If you'd like to pursue some form of dog competition with your Irish terrier, obedience competitions and agility competitions are great choices. Irish terriers are athletic and intelligent, giving them the ability to excel in either filed of competition.
Before putting your Irish terrier in obedience or agility trials, begin with basic obedience training and socialization first. This will ensure that your dog will be comfortable and well behaved during any competition.
During obedience competitions, your Irish terrier will compete in one of three categories: novice, open or utility. According to the AKC regulations, there will be the following expectations at each level:
NOVICE - For the dog just getting started in obedience.
Heel on Leash and Figure Eight - show whether the dog has learned to watch its handler and adjust its pace to stay with the handler.
Heel Free - done off leash.
Stand for Examination - is of great benefit when the dog needs hands-on care by a veterinarian.
Recall - provides the handler with the ability to call the dog and get an immediate response at all times.
Long Sit (1 minute) - allows the handler to have control of the dog when visitors come to the home.
Long Down (3 minutes) - dog must remain in a down position.
OPEN - The second level includes more complicated exercises, some of which may be given by hand signals. Exercises include:
Heel Free and Figure Eight - Same as Novice, but off leash.
Drop on Recall - can be a lifesaving command for a dog, since it gives the handler control in potentially dangerous situations.
Retrieve on Flat
Retrieve Over High Jump
Long Sit (3 minutes) - similar to the long sit in Novice, but the position must be held for a longer period of time with the handler out of the dog's sight.
Long Down (5 minutes) - dog must remain in a down position.
UTILITY - The third and highest level of obedience competition. Exercises include:
Signal Exercise - shows the dog's ability to understand and correctly respond to the handler's signal to stand, stay, down, sit and come. No voice commands are given; only hand signals are allowed.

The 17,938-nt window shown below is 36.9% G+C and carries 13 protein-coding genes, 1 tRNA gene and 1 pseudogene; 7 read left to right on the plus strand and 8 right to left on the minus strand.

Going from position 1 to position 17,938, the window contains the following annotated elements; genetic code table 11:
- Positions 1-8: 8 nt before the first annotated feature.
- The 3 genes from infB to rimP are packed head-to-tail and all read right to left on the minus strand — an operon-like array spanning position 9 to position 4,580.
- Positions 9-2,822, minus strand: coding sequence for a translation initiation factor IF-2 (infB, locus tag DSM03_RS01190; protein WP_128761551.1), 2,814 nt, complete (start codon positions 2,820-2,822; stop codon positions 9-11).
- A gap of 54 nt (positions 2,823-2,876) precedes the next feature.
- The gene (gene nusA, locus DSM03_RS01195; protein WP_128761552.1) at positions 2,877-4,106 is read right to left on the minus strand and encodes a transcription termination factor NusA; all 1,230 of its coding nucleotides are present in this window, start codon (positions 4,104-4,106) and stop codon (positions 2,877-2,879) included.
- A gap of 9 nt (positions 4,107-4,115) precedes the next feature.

Scent Discrimination - shows the dog's ability to find the handler's scent among a pile of articles.
Directed Retrieve - proves the dog's ability to follow a directional signal to retrieve a glove and promptly return it to the handler.
Moving Stand and Examination - the dog must heel, stand and stay as the handler moves away. The dog must stay and accept an examination by the judge and return to the handler on command.
Directed Jumping - the dog must go away from the handler, turn and sit. Then, the dog must clear whichever jump its handler indicates and promptly return to the handler.
Agility courses are another popular competition for Irish terriers. These are, simply put, an obstacle course for dogs. Each obstacle course will have several different sorts of obstacles, including hoops, "teeter-totter" type devices, dog walks (like a "catwalk"), A-frame obstacles and tunnels, along with other jumps and obstacles. The course must be run by the dog in the correct order and within a specified period of time. The expected time is determined in part by the skill level of the competition. The dog's handler directs the dog from the sidelines with hand and voice commands, ensuring that the dog knows which obstacle to tackle next. Dogs earn points for completing the course in the correct order, executing the obstacles smoothly and completing the course within the specified period of time.
The American Kennel Club hosts agility events that are open to all dog breeds. If your dog is registered with the AKC, he is eligible to compete by simply registering as an agility competitor. The AKC hosts events all over the country and at different skill levels throughout the year. * From AKC regulation book.